Elle Magazine Hops Aboard the GMO Fright Train

Collide-a-ScapeBy Keith KloorJul 25, 2013 8:21 PM


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As I have previously observed, "the belief that GMO foods are deadly or potentially harmful" has come to dominate the public discourse on agricultural biotechnology. I suppose we can thank the whacky fringe elements for this (and their influential enablers). At this point, scientists and science-based communicators who engage in the biotech realm should be fully cognizant of what they are dealing with, which is essentially the mainstreaming of GMO hysteria. The latest eye-popping example is this article in Elle, a popular women's magazine. Here's the subhead teaser:

With symptoms including headaches, nausea, rashes, and fatigue, Caitlin Shetterly visited doctor after doctor searching for a cure for what ailed her. What she found, after years of misery and bafflement, was as unlikely as it was utterly common.

The author of the piece reports that her symptoms disappeared once she eliminated "GMO corn" from her diet. Naturally, she concludes she is allergic to GMOs and that she is likely not the only one. After pounding his head against the wall (or so I'm imagining) an incredulous Kevin Folta shows up in the comments:

As an independent academic scientist I'm simply appalled by this level of fear mongering. GM technology offers no more risk than traditional breeding and that is a hard statement by the world's foremost scientific and medical bodies. This article is just incorrect throughout. HUNDREDS of independent studies have been performed. The only ones that show evidence of harm are never repeated, are activist driven, and are highly criticized as bad science by independent academic scientists. The whole thing on allergies here is wrong. Not only is it possible to assess for allergenicity, it has been done with no evidence of interaction with human sera. I could go on for hours after reading this. I'm glad the author's symptoms dissipated, but she's blaming the wrong problem.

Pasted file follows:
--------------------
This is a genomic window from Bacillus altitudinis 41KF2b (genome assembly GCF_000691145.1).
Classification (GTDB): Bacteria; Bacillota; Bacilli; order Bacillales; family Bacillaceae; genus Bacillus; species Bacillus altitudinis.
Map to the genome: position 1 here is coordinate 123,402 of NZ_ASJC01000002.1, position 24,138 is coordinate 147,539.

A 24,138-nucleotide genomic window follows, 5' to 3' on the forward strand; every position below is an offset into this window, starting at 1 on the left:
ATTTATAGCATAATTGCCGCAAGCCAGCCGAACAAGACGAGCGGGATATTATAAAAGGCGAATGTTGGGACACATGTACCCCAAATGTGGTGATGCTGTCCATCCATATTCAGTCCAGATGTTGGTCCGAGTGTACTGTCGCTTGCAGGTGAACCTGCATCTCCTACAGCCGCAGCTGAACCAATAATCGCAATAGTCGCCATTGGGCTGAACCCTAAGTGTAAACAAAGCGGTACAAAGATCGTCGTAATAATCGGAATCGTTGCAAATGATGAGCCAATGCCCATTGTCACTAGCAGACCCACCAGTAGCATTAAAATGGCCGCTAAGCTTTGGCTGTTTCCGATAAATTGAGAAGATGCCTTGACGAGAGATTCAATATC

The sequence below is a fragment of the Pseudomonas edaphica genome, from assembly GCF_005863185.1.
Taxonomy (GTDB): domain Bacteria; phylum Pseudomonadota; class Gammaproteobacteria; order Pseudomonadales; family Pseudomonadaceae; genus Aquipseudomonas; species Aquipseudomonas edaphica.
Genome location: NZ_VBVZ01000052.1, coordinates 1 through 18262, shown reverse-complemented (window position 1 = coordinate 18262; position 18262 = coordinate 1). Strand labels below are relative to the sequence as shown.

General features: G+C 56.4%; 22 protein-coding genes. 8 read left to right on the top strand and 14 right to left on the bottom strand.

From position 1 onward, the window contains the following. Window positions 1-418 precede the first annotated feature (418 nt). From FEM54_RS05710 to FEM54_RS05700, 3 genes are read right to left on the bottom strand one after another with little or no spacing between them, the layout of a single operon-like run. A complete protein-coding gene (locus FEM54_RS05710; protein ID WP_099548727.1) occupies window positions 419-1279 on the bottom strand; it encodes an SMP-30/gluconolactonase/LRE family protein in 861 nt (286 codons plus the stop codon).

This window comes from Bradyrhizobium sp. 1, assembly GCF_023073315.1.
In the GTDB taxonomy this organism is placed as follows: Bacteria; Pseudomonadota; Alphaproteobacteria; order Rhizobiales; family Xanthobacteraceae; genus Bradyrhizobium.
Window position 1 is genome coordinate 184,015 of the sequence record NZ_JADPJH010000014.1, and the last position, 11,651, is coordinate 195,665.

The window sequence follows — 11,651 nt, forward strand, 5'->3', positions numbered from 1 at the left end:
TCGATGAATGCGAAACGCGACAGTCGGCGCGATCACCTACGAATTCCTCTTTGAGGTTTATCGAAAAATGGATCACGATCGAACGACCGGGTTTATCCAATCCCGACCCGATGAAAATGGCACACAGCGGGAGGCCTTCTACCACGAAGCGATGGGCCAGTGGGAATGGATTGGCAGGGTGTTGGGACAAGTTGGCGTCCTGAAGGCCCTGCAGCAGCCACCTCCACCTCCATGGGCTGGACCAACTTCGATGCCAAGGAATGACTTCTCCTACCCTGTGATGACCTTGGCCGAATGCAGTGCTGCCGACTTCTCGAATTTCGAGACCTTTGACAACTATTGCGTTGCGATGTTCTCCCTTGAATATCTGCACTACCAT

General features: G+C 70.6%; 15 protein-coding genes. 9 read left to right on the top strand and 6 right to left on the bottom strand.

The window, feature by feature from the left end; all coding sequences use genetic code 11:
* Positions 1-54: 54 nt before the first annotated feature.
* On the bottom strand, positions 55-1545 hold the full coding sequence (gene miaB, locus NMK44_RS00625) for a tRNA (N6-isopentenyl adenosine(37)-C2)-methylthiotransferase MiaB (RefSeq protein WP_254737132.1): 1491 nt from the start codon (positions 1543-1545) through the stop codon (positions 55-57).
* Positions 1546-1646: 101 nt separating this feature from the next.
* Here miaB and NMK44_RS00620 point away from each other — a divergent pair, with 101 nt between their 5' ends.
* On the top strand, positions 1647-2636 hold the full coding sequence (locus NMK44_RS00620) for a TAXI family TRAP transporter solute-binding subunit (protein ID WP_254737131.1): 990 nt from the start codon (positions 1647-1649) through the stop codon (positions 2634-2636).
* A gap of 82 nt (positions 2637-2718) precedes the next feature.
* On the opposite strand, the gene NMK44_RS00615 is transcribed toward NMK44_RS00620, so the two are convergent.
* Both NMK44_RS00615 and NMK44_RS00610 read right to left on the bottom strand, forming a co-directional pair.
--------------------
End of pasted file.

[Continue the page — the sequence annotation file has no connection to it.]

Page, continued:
Unsurprisingly, other commenters are having none of that and accuse Folta of being paid by Monsanto (that one never gets old) and being part of the "GMO deception." One says to him: "Kevin, my kids and I are not anyone's science experiment." Like I recently discussed, that's become a popular meme. I'm starting to think there isn't much that can be done to counter the GMO fright sweeping through pockets of the United States. The underlying anxiety is a product of our time (and abetted by the media). We see how people have come to blame all manner of illnesses on cell phones, WiFi, overhead power lines, and wind turbines. So why not GMOs?

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